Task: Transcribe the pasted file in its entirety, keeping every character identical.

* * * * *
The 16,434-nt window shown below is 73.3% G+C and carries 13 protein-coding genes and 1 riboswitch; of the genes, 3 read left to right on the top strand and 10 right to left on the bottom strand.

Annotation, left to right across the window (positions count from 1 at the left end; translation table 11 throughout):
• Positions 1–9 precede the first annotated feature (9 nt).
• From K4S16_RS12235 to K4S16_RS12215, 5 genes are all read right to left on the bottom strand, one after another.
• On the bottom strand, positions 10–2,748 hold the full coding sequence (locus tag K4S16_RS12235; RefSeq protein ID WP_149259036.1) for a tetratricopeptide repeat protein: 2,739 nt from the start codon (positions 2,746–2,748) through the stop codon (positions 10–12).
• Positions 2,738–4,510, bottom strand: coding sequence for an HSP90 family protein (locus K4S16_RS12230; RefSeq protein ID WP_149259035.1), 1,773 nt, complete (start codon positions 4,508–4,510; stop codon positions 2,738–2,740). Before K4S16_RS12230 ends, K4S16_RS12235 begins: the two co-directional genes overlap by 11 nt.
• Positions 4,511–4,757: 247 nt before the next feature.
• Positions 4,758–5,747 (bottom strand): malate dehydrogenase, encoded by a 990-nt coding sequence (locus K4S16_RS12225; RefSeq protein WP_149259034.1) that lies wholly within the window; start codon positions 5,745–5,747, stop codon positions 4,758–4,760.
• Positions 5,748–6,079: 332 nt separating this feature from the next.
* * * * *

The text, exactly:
The 16,434-nt window shown below is 73.3% G+C and carries 13 protein-coding genes and 1 riboswitch; of the genes, 3 read left to right on the top strand and 10 right to left on the bottom strand.

Annotation, left to right across the window (positions count from 1 at the left end; translation table 11 throughout):
• Positions 1–9 precede the first annotated feature (9 nt).
• From K4S16_RS12235 to K4S16_RS12215, 5 genes are all read right to left on the bottom strand, one after another.
• On the bottom strand, positions 10–2,748 hold the full coding sequence (locus tag K4S16_RS12235; RefSeq protein ID WP_149259036.1) for a tetratricopeptide repeat protein: 2,739 nt from the start codon (positions 2,746–2,748) through the stop codon (positions 10–12).
• Positions 2,738–4,510, bottom strand: coding sequence for an HSP90 family protein (locus K4S16_RS12230; RefSeq protein ID WP_149259035.1), 1,773 nt, complete (start codon positions 4,508–4,510; stop codon positions 2,738–2,740). Before K4S16_RS12230 ends, K4S16_RS12235 begins: the two co-directional genes overlap by 11 nt.
• Positions 4,511–4,757: 247 nt before the next feature.
• Positions 4,758–5,747 (bottom strand): malate dehydrogenase, encoded by a 990-nt coding sequence (locus K4S16_RS12225; RefSeq protein WP_149259034.1) that lies wholly within the window; start codon positions 5,745–5,747, stop codon positions 4,758–4,760.
• Positions 5,748–6,079: 332 nt separating this feature from the next.